FCC Starts Down the Path to ATSC 3.0
Fulfilling Chairman Wheeler’s promise at the NAB Show to launch a proceeding before the end of the month commencing the process of authorizing use of ATSC 3.0 by TV broadcasters, the FCC today released a Public Notice on the subject. The Public Notice seeks comments on an April 13, 2016 Petition filed by a consortium that includes America’s Public Television Stations, the AWARN Alliance, the Consumer Technology Association, and the National Association of Broadcasters.
Quoting heavily from the Petition, the Public Notice summarizes the Petition as requesting the FCC to:
“amend its rules to allow broadcasters to use the signaling portion of the physical layer of the new ATSC 3.0 (‘Next Generation TV’) broadcast standard, while they continue to deliver current-generation DTV broadcast service to their communities.” More specifically, the Petition asks the Commission to (1) “approve the Next Generation TV transmission standard as a new, optional standard for television broadcasting;” (2) “approve certain rule changes to permit local simulcasting to enable Next Generation TV to be deployed while ensuring that broadcasts in the current DTV standard remain available to viewers;” and (3) “specify that Next Generation TV transmission is ‘television broadcasting’ in parity with the current DTV standard, and otherwise to conform Sections 73, 74 and 76 of [the] rules to permit the deployment of this innovative new standard.”
Moving from the filing of the Petition to releasing the Public Notice in less than two weeks is an impressive feat for the FCC. Readers may recall that the Chairman, speaking at the 2015 NAB Show, announced to broadcasters that the Commission would be voting on an AM Revitalization order “in the coming weeks”. For reasons described in part here on CommLawCenter, a few weeks ultimately stretched out to more than six months, finally leading to the release of an AM Revitalization order in late October of last year.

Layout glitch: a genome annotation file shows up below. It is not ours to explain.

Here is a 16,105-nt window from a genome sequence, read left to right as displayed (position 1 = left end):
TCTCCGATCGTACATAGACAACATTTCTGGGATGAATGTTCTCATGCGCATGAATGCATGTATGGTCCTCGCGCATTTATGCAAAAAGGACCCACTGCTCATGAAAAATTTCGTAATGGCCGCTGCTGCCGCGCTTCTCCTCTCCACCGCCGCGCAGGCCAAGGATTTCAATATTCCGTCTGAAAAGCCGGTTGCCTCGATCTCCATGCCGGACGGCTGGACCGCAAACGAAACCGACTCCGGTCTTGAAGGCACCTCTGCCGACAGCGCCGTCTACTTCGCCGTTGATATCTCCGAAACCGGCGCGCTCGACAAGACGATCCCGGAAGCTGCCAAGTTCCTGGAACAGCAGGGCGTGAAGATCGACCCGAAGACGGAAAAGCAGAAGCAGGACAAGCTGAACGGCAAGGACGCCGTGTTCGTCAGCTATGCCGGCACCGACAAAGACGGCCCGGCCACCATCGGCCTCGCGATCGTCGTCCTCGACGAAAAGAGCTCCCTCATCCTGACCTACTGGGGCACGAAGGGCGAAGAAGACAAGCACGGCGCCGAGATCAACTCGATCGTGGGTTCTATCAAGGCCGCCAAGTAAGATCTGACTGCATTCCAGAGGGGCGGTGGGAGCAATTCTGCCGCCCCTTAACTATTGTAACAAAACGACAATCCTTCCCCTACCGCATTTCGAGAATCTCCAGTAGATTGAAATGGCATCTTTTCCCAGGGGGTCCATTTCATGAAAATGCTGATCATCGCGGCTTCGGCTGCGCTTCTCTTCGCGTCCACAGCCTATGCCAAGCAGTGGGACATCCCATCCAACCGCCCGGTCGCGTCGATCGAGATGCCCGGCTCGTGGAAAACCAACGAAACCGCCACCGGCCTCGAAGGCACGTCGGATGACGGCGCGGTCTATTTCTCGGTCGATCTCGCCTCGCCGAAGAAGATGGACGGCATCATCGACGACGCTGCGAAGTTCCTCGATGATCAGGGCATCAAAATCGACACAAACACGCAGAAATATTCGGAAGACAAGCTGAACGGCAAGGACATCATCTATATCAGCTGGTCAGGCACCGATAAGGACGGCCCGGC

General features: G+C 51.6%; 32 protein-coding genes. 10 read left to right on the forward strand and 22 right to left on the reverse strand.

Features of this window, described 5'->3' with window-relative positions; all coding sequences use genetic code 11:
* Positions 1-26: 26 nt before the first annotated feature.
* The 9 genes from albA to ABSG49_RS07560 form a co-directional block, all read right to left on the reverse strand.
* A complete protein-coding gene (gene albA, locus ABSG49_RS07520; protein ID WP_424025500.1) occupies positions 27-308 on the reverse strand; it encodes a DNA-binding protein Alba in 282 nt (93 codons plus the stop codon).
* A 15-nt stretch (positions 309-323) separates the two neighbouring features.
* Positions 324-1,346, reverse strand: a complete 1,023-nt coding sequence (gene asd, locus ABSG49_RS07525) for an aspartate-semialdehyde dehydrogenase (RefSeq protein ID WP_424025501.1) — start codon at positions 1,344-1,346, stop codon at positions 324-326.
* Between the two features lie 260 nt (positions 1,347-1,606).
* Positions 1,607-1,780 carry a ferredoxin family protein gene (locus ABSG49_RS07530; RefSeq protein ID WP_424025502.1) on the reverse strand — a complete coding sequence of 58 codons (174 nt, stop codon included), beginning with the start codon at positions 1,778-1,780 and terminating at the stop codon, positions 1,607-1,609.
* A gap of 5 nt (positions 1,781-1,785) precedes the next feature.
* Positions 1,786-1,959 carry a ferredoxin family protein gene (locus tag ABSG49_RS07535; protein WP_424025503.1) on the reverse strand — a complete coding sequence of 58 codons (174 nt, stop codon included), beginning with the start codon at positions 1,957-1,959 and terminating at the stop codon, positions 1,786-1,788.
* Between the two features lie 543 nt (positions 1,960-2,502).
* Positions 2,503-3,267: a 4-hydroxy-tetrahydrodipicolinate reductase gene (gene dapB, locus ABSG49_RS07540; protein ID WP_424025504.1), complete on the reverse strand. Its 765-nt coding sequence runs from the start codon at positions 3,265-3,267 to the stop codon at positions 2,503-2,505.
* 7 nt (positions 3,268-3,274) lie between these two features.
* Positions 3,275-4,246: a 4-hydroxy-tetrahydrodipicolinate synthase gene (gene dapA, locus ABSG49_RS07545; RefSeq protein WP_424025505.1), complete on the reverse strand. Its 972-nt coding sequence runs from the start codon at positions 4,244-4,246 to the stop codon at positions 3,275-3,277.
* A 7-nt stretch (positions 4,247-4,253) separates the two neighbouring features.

It is therefore a positive sign that the Chairman was able to fulfill this year’s “NAB speech promise” much faster than last year’s (while acknowledging that releasing a two-page public notice is a lot easier than releasing a final order establishing new rules). Whether the Chairman views the enhanced capabilities of ATSC 3.0 as promoting his oft-stated mantra of “competition, competition, competition”, or as a back-up legacy for his Chairmanship should the spectrum auction disappoint, it launches the FCC down the path to a more flexible future for broadcasters and the services they provide.
Those interested in having their say on that future should be aware that the deadline for filing comments is May 26, 2016, with reply comments due June 27, 2016. As a variety of parties make their views known to the FCC in this proceeding, we’ll soon know whether the path to ATSC 3.0 leads to a steep climb, or a walk in the digital park.